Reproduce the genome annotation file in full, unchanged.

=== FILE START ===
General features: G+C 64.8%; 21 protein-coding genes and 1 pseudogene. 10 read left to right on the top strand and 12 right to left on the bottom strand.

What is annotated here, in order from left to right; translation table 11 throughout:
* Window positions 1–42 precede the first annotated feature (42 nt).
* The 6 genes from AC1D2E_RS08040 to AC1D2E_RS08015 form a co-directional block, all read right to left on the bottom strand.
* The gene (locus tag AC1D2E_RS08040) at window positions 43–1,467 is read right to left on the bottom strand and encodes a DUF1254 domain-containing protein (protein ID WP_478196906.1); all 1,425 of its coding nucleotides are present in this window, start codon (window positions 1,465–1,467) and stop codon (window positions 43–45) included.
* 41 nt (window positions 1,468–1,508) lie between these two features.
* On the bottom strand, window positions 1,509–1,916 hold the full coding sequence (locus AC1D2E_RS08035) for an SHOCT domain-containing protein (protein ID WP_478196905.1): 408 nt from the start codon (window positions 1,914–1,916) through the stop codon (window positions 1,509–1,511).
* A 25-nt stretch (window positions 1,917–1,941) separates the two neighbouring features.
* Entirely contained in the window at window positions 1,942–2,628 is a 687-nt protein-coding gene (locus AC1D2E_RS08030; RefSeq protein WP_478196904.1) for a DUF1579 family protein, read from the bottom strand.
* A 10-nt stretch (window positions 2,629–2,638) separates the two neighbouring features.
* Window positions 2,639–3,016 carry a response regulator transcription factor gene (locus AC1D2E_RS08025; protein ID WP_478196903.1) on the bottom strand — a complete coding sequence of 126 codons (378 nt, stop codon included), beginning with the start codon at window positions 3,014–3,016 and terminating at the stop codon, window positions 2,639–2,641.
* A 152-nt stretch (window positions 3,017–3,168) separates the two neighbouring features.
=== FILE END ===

General features: G+C 64.8%; 21 protein-coding genes and 1 pseudogene. 10 read left to right on the top strand and 12 right to left on the bottom strand.

What is annotated here, in order from left to right; translation table 11 throughout:
* Window positions 1–42 precede the first annotated feature (42 nt).
* The 6 genes from AC1D2E_RS08040 to AC1D2E_RS08015 form a co-directional block, all read right to left on the bottom strand.
* The gene (locus tag AC1D2E_RS08040) at window positions 43–1,467 is read right to left on the bottom strand and encodes a DUF1254 domain-containing protein (protein ID WP_478196906.1); all 1,425 of its coding nucleotides are present in this window, start codon (window positions 1,465–1,467) and stop codon (window positions 43–45) included.
* 41 nt (window positions 1,468–1,508) lie between these two features.
* On the bottom strand, window positions 1,509–1,916 hold the full coding sequence (locus AC1D2E_RS08035) for an SHOCT domain-containing protein (protein ID WP_478196905.1): 408 nt from the start codon (window positions 1,914–1,916) through the stop codon (window positions 1,509–1,511).
* A 25-nt stretch (window positions 1,917–1,941) separates the two neighbouring features.
* Entirely contained in the window at window positions 1,942–2,628 is a 687-nt protein-coding gene (locus AC1D2E_RS08030; RefSeq protein WP_478196904.1) for a DUF1579 family protein, read from the bottom strand.
* A 10-nt stretch (window positions 2,629–2,638) separates the two neighbouring features.
* Window positions 2,639–3,016 carry a response regulator transcription factor gene (locus AC1D2E_RS08025; protein ID WP_478196903.1) on the bottom strand — a complete coding sequence of 126 codons (378 nt, stop codon included), beginning with the start codon at window positions 3,014–3,016 and terminating at the stop codon, window positions 2,639–2,641.
* A 152-nt stretch (window positions 3,017–3,168) separates the two neighbouring features.